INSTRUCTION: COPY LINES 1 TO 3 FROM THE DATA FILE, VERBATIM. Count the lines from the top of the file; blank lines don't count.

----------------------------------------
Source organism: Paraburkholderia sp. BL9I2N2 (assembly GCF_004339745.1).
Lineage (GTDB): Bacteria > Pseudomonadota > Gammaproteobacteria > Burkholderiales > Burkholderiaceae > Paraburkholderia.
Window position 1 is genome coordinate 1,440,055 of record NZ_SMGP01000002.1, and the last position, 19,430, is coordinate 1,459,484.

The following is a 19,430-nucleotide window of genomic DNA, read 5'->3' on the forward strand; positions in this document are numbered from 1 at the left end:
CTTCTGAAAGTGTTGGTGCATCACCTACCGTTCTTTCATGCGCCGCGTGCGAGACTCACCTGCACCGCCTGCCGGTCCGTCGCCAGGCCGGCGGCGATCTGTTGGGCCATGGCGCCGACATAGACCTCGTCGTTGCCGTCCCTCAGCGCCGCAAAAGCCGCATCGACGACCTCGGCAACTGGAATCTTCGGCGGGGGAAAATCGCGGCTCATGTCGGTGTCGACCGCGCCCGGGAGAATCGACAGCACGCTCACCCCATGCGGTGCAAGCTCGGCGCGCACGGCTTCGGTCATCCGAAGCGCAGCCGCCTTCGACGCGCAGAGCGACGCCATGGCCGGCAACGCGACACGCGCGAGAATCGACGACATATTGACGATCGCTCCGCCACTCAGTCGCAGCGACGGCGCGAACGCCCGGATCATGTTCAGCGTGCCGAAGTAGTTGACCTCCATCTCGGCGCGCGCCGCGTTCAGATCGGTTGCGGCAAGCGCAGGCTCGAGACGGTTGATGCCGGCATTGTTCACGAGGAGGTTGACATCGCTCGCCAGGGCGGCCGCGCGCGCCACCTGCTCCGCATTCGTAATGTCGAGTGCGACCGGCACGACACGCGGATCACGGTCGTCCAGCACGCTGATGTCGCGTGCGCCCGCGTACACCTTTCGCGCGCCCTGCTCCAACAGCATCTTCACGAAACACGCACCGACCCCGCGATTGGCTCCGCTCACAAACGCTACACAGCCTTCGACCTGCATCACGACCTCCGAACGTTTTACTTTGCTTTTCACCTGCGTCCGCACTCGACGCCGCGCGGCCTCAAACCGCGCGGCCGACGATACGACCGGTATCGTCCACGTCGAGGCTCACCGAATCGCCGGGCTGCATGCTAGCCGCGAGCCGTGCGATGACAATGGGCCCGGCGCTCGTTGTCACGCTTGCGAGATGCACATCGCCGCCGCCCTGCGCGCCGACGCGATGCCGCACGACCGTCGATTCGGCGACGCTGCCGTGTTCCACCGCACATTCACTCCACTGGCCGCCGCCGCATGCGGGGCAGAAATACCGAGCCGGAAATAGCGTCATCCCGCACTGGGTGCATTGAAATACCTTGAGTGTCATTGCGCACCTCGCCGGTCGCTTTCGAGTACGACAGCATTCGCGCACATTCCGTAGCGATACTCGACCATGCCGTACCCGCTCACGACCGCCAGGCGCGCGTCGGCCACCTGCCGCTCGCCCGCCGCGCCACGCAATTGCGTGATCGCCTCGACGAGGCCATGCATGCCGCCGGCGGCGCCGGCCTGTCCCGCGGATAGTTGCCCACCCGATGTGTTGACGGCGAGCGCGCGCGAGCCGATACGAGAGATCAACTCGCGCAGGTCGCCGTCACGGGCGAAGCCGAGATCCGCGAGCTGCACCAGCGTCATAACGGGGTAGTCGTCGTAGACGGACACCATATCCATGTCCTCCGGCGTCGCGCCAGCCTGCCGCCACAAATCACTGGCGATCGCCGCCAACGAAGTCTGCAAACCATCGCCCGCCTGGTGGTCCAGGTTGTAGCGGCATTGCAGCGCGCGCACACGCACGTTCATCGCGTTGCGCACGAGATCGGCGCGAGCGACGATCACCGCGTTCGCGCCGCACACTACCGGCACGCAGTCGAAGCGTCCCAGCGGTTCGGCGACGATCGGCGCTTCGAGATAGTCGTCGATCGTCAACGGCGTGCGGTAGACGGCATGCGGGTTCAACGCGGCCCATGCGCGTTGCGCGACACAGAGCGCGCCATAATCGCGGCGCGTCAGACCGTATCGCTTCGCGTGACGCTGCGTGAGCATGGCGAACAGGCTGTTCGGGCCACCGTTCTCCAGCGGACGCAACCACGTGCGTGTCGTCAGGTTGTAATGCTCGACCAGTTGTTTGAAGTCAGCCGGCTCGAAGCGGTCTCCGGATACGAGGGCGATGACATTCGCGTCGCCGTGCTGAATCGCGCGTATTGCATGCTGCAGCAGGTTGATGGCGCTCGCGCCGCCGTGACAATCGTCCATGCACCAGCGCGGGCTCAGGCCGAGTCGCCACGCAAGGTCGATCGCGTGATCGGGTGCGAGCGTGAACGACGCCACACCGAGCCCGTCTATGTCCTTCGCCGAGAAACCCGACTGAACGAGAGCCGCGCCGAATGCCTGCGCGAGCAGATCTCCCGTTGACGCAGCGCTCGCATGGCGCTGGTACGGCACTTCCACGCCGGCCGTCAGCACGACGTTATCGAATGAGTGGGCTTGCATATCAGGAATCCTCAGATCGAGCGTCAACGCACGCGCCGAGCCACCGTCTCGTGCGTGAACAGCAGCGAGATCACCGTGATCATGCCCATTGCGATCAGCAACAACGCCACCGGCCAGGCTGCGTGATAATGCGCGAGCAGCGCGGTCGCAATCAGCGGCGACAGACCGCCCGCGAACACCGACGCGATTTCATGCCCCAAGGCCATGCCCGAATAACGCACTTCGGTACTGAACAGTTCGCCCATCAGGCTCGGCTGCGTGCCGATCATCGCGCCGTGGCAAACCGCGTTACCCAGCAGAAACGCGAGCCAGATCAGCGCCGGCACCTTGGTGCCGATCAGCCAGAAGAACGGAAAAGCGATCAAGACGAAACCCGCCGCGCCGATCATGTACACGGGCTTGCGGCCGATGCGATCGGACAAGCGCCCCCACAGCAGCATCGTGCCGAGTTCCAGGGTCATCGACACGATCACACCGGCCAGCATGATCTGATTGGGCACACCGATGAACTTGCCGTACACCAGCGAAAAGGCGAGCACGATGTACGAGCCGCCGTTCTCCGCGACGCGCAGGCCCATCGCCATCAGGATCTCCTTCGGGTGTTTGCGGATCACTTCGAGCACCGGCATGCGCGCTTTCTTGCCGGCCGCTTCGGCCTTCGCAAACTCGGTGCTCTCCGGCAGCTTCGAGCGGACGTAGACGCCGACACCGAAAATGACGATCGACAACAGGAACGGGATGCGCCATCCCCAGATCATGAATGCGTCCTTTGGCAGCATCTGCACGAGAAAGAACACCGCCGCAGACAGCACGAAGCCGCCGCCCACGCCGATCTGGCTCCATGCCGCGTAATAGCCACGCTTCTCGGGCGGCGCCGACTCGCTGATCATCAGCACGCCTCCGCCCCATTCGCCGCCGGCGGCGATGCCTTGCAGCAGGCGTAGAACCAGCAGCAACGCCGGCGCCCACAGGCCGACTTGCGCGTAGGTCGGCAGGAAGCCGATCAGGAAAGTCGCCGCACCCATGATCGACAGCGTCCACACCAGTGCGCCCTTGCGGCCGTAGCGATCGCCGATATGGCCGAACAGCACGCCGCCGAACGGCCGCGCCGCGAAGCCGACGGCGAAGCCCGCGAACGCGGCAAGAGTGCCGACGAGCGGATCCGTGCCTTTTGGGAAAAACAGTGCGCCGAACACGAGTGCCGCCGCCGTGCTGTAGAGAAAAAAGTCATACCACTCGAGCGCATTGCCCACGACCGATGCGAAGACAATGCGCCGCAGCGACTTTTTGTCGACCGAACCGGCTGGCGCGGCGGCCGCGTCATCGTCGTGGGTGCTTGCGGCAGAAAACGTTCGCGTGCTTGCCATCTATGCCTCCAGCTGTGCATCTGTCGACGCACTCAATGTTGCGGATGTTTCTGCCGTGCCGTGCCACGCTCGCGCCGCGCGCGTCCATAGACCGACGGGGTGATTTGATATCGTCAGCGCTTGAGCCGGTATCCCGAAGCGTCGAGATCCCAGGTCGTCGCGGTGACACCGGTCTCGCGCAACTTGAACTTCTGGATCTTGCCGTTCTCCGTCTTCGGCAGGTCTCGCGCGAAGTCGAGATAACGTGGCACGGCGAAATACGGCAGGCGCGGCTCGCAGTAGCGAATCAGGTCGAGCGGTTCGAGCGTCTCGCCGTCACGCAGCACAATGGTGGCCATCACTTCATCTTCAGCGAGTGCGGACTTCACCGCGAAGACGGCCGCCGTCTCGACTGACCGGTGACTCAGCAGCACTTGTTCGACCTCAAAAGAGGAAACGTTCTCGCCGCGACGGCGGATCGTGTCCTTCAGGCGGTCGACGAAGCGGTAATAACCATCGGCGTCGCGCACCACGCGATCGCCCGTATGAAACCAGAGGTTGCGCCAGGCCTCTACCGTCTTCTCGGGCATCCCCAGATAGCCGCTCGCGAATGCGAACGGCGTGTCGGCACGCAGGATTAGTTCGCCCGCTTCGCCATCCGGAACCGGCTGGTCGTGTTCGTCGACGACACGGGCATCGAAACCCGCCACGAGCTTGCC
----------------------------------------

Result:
Source organism: Paraburkholderia sp. BL9I2N2 (assembly GCF_004339745.1).
Lineage (GTDB): Bacteria > Pseudomonadota > Gammaproteobacteria > Burkholderiales > Burkholderiaceae > Paraburkholderia.
Window position 1 is genome coordinate 1,440,055 of record NZ_SMGP01000002.1, and the last position, 19,430, is coordinate 1,459,484.